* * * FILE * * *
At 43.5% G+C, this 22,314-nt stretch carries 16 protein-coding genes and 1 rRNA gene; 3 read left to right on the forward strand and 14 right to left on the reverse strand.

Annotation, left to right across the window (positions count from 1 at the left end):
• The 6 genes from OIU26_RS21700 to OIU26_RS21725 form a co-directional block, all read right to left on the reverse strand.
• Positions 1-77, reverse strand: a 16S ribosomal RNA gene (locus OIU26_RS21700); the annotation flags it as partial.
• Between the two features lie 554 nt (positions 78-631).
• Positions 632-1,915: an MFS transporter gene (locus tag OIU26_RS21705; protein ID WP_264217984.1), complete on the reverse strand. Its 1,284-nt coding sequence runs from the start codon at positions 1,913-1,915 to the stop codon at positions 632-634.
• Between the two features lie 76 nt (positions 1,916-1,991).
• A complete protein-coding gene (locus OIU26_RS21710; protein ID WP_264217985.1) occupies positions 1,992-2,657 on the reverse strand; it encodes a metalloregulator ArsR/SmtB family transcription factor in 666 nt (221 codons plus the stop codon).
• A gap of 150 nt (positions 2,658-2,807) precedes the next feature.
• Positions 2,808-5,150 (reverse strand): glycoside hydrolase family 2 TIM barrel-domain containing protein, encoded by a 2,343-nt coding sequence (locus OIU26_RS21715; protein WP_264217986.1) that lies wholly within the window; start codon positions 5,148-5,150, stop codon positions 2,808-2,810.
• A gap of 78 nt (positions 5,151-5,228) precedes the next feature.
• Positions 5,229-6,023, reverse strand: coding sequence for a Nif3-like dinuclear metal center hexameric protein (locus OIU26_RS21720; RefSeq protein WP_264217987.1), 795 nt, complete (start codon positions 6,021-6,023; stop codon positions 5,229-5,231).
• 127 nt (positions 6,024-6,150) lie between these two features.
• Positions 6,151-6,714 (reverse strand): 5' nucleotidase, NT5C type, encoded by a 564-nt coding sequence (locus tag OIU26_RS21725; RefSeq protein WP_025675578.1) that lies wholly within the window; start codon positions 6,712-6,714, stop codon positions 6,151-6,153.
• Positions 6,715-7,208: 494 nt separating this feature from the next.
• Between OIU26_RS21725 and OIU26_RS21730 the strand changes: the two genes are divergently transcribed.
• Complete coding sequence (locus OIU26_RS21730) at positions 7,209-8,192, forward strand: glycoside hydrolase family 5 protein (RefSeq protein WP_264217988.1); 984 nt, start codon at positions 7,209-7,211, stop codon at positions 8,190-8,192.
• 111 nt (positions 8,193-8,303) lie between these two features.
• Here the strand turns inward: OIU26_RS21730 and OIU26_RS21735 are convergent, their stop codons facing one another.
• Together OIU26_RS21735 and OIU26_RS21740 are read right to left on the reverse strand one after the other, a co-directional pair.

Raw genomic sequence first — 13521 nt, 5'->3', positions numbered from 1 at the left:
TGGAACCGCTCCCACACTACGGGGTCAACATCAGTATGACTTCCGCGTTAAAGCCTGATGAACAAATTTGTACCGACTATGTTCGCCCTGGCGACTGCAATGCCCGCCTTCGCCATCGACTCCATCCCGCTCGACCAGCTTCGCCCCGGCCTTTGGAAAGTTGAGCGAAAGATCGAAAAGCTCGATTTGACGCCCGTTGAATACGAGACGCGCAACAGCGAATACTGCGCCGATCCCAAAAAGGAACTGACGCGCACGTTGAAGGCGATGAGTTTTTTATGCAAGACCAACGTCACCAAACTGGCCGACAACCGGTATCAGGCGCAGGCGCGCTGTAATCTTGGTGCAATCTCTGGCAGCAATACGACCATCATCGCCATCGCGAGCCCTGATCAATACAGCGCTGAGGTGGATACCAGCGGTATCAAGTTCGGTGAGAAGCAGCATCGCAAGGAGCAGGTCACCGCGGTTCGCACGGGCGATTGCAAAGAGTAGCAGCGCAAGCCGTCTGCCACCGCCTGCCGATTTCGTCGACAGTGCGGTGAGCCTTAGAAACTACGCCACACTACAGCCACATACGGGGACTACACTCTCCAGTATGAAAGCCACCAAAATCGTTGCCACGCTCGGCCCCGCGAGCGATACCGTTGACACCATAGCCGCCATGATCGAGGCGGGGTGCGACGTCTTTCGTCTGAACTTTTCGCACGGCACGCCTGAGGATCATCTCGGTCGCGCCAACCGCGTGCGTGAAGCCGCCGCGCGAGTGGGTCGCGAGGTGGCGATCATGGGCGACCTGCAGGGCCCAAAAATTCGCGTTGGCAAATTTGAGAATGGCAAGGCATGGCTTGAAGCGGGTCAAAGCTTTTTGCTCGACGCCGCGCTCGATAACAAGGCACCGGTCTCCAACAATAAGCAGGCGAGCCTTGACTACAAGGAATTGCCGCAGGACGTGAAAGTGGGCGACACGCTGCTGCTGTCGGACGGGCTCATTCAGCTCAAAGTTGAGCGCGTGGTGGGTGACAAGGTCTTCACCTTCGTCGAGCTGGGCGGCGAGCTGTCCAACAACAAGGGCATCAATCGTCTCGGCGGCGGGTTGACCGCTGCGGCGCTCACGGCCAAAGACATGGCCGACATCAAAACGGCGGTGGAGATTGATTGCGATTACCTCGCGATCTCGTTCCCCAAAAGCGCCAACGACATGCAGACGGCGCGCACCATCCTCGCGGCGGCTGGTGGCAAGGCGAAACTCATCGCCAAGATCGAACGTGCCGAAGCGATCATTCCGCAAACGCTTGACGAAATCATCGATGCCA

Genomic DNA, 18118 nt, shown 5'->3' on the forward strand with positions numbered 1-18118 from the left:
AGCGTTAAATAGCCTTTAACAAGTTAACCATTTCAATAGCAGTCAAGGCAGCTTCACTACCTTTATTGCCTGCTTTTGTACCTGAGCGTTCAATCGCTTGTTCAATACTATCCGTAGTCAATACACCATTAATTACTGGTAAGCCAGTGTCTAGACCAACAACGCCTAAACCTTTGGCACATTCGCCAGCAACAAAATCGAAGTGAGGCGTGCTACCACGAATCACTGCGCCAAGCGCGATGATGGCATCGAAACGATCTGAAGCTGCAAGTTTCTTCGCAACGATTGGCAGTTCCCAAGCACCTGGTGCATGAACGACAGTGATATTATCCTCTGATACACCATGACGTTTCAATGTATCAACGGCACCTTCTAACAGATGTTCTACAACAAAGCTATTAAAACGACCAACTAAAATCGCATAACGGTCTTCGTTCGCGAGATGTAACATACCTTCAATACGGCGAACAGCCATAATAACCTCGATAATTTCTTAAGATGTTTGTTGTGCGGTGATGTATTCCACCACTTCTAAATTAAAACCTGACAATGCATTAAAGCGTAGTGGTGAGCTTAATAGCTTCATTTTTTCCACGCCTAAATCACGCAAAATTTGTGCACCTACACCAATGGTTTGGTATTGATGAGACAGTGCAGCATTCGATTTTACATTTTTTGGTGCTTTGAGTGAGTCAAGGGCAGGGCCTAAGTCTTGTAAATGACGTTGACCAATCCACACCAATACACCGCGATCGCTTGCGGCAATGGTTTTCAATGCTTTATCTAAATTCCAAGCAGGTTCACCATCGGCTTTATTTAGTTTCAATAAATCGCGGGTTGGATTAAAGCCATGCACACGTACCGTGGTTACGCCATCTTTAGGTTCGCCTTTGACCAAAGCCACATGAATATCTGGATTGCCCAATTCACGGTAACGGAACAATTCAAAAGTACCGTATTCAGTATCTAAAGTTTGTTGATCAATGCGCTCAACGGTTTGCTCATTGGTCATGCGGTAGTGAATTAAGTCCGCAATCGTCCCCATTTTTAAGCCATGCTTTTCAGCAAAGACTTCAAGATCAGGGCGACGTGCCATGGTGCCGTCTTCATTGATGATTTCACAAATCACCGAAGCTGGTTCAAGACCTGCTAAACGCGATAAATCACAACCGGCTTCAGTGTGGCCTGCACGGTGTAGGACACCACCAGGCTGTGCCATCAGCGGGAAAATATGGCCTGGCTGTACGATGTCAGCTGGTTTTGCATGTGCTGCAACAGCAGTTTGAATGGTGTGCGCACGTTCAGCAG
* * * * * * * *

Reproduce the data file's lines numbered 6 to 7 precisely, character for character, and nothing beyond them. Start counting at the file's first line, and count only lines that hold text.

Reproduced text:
• Positions 632-1,915: an MFS transporter gene (locus tag OIU26_RS21705; protein ID WP_264217984.1), complete on the reverse strand. Its 1,284-nt coding sequence runs from the start codon at positions 1,913-1,915 to the stop codon at positions 632-634.
• Between the two features lie 76 nt (positions 1,916-1,991).